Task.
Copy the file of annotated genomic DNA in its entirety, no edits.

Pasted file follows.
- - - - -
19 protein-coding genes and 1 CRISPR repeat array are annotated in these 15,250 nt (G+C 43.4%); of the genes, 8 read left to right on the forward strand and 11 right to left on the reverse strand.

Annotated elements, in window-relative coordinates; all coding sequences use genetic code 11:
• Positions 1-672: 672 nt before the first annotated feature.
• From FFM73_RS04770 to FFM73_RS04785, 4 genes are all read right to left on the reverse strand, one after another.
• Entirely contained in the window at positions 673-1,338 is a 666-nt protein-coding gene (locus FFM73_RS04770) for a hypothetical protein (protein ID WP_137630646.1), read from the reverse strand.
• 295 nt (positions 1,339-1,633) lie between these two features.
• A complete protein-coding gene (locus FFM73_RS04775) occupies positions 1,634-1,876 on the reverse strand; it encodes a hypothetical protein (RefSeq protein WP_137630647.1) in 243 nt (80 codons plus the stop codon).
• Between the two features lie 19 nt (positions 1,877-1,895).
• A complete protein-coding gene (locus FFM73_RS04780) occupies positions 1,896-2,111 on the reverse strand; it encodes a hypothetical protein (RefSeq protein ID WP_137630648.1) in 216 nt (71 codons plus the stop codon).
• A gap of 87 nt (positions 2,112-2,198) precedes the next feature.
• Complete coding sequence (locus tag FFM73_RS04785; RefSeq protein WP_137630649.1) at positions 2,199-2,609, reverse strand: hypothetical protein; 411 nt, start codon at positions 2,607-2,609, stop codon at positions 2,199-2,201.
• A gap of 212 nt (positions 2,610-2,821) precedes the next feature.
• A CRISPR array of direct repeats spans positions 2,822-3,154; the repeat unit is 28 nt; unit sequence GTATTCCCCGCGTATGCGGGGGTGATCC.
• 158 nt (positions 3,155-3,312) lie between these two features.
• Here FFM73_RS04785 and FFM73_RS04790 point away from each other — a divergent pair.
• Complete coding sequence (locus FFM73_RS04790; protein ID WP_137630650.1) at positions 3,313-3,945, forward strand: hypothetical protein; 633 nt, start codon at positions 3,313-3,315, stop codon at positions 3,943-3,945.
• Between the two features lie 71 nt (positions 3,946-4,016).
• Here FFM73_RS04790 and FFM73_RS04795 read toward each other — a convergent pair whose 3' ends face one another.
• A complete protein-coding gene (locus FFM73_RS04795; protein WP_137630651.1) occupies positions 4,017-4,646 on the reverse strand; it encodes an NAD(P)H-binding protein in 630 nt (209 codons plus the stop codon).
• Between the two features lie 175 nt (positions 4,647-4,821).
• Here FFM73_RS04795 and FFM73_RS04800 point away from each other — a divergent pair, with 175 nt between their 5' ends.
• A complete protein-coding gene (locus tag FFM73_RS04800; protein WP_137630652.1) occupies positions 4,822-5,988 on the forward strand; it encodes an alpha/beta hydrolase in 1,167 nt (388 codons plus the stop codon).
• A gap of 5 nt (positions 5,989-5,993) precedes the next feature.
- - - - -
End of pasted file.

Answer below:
19 protein-coding genes and 1 CRISPR repeat array are annotated in these 15,250 nt (G+C 43.4%); of the genes, 8 read left to right on the forward strand and 11 right to left on the reverse strand.

Annotated elements, in window-relative coordinates; all coding sequences use genetic code 11:
• Positions 1-672: 672 nt before the first annotated feature.
• From FFM73_RS04770 to FFM73_RS04785, 4 genes are all read right to left on the reverse strand, one after another.
• Entirely contained in the window at positions 673-1,338 is a 666-nt protein-coding gene (locus FFM73_RS04770) for a hypothetical protein (protein ID WP_137630646.1), read from the reverse strand.
• 295 nt (positions 1,339-1,633) lie between these two features.
• A complete protein-coding gene (locus FFM73_RS04775) occupies positions 1,634-1,876 on the reverse strand; it encodes a hypothetical protein (RefSeq protein WP_137630647.1) in 243 nt (80 codons plus the stop codon).
• Between the two features lie 19 nt (positions 1,877-1,895).
• A complete protein-coding gene (locus FFM73_RS04780) occupies positions 1,896-2,111 on the reverse strand; it encodes a hypothetical protein (RefSeq protein ID WP_137630648.1) in 216 nt (71 codons plus the stop codon).
• A gap of 87 nt (positions 2,112-2,198) precedes the next feature.
• Complete coding sequence (locus tag FFM73_RS04785; RefSeq protein WP_137630649.1) at positions 2,199-2,609, reverse strand: hypothetical protein; 411 nt, start codon at positions 2,607-2,609, stop codon at positions 2,199-2,201.
• A gap of 212 nt (positions 2,610-2,821) precedes the next feature.
• A CRISPR array of direct repeats spans positions 2,822-3,154; the repeat unit is 28 nt; unit sequence GTATTCCCCGCGTATGCGGGGGTGATCC.
• 158 nt (positions 3,155-3,312) lie between these two features.
• Here FFM73_RS04785 and FFM73_RS04790 point away from each other — a divergent pair.
• Complete coding sequence (locus FFM73_RS04790; protein ID WP_137630650.1) at positions 3,313-3,945, forward strand: hypothetical protein; 633 nt, start codon at positions 3,313-3,315, stop codon at positions 3,943-3,945.
• Between the two features lie 71 nt (positions 3,946-4,016).
• Here FFM73_RS04790 and FFM73_RS04795 read toward each other — a convergent pair whose 3' ends face one another.
• A complete protein-coding gene (locus FFM73_RS04795; protein WP_137630651.1) occupies positions 4,017-4,646 on the reverse strand; it encodes an NAD(P)H-binding protein in 630 nt (209 codons plus the stop codon).
• Between the two features lie 175 nt (positions 4,647-4,821).
• Here FFM73_RS04795 and FFM73_RS04800 point away from each other — a divergent pair, with 175 nt between their 5' ends.
• A complete protein-coding gene (locus tag FFM73_RS04800; protein WP_137630652.1) occupies positions 4,822-5,988 on the forward strand; it encodes an alpha/beta hydrolase in 1,167 nt (388 codons plus the stop codon).
• A gap of 5 nt (positions 5,989-5,993) precedes the next feature.